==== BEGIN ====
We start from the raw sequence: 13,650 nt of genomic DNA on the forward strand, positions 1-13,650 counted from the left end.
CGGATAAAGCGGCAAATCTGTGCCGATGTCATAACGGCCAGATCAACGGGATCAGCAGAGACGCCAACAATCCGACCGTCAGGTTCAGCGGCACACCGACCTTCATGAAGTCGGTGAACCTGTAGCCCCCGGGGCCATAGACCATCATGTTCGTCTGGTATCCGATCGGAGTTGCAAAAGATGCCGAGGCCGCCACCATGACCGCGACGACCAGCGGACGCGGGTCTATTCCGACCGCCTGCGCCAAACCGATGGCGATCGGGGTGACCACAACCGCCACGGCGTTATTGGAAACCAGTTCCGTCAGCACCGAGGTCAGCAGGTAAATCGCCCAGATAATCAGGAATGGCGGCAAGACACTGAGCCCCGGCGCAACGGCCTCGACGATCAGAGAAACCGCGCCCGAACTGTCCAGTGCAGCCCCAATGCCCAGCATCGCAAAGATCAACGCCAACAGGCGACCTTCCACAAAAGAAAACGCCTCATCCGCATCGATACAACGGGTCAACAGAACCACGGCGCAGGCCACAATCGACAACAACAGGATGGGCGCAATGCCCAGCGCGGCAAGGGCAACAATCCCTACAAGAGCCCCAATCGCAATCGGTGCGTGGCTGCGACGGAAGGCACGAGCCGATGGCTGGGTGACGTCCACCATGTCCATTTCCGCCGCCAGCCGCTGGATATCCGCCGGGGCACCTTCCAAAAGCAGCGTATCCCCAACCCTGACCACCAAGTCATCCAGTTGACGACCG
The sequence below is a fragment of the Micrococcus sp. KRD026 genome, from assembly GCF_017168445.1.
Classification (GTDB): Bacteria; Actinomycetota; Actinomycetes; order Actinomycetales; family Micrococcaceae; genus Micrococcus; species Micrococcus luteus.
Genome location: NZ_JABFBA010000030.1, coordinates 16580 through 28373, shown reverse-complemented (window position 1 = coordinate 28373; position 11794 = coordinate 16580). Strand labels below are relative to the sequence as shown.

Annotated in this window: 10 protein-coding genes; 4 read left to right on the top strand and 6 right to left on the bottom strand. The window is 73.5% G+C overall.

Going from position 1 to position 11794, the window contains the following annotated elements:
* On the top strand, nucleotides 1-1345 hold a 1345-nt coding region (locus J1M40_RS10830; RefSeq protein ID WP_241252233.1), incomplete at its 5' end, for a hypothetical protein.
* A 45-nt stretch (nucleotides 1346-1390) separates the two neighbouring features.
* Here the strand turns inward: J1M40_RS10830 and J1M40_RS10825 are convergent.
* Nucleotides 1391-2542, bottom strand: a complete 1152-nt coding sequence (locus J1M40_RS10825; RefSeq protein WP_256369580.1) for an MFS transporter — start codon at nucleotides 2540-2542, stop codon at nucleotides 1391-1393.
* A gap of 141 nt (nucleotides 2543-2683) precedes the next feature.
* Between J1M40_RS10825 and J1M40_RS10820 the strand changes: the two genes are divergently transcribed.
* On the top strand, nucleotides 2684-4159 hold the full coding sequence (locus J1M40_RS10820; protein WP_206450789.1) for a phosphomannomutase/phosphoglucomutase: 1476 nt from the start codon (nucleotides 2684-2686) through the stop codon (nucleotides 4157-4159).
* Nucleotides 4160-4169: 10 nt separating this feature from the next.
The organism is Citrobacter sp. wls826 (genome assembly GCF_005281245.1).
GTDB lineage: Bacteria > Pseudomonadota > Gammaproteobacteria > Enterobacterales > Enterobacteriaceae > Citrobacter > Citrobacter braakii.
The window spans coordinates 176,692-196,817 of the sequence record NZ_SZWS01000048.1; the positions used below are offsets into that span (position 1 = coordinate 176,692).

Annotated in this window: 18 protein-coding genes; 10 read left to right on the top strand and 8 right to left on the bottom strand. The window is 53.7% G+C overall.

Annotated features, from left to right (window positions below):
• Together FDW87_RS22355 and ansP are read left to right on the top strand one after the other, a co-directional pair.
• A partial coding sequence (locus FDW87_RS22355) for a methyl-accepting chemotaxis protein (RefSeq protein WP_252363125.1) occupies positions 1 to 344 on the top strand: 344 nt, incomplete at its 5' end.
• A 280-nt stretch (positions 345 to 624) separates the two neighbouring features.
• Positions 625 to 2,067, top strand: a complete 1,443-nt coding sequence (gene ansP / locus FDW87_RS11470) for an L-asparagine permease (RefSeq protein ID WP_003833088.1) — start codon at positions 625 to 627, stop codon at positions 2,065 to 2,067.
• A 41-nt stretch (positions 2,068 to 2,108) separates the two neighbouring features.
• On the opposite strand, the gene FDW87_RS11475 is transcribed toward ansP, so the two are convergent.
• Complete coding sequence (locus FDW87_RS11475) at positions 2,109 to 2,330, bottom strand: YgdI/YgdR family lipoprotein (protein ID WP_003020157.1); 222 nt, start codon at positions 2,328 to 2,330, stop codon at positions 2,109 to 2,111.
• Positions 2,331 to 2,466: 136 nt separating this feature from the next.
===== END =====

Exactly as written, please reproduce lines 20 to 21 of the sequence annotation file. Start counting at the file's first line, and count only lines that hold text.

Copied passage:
Annotated features, from left to right (window positions below):
• Together FDW87_RS22355 and ansP are read left to right on the top strand one after the other, a co-directional pair.